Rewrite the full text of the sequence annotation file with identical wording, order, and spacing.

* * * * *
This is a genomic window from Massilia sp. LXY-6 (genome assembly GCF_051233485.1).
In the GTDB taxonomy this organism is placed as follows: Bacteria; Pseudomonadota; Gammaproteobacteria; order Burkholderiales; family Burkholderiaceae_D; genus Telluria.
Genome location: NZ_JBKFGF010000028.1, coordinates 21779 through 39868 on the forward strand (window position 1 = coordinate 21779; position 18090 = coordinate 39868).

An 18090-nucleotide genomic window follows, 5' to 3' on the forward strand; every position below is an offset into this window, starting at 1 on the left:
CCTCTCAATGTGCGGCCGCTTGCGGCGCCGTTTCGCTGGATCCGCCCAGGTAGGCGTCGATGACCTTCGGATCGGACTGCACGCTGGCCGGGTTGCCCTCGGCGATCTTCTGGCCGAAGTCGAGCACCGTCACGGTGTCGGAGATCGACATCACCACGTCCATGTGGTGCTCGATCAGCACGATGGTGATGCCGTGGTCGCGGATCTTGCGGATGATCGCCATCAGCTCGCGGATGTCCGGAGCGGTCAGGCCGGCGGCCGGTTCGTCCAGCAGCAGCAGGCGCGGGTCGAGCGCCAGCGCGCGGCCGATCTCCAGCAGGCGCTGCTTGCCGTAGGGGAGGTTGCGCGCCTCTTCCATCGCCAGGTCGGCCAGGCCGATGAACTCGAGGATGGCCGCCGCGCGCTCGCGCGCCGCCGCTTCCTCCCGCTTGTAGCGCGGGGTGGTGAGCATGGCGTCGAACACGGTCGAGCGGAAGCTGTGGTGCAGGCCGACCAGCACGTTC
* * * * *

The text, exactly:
This is a genomic window from Massilia sp. LXY-6 (genome assembly GCF_051233485.1).
In the GTDB taxonomy this organism is placed as follows: Bacteria; Pseudomonadota; Gammaproteobacteria; order Burkholderiales; family Burkholderiaceae_D; genus Telluria.
Genome location: NZ_JBKFGF010000028.1, coordinates 21779 through 39868 on the forward strand (window position 1 = coordinate 21779; position 18090 = coordinate 39868).

An 18090-nucleotide genomic window follows, 5' to 3' on the forward strand; every position below is an offset into this window, starting at 1 on the left:
CCTCTCAATGTGCGGCCGCTTGCGGCGCCGTTTCGCTGGATCCGCCCAGGTAGGCGTCGATGACCTTCGGATCGGACTGCACGCTGGCCGGGTTGCCCTCGGCGATCTTCTGGCCGAAGTCGAGCACCGTCACGGTGTCGGAGATCGACATCACCACGTCCATGTGGTGCTCGATCAGCACGATGGTGATGCCGTGGTCGCGGATCTTGCGGATGATCGCCATCAGCTCGCGGATGTCCGGAGCGGTCAGGCCGGCGGCCGGTTCGTCCAGCAGCAGCAGGCGCGGGTCGAGCGCCAGCGCGCGGCCGATCTCCAGCAGGCGCTGCTTGCCGTAGGGGAGGTTGCGCGCCTCTTCCATCGCCAGGTCGGCCAGGCCGATGAACTCGAGGATGGCCGCCGCGCGCTCGCGCGCCGCCGCTTCCTCCCGCTTGTAGCGCGGGGTGGTGAGCATGGCGTCGAACACGGTCGAGCGGAAGCTGTGGTGCAGGCCGACCAGCACGTTC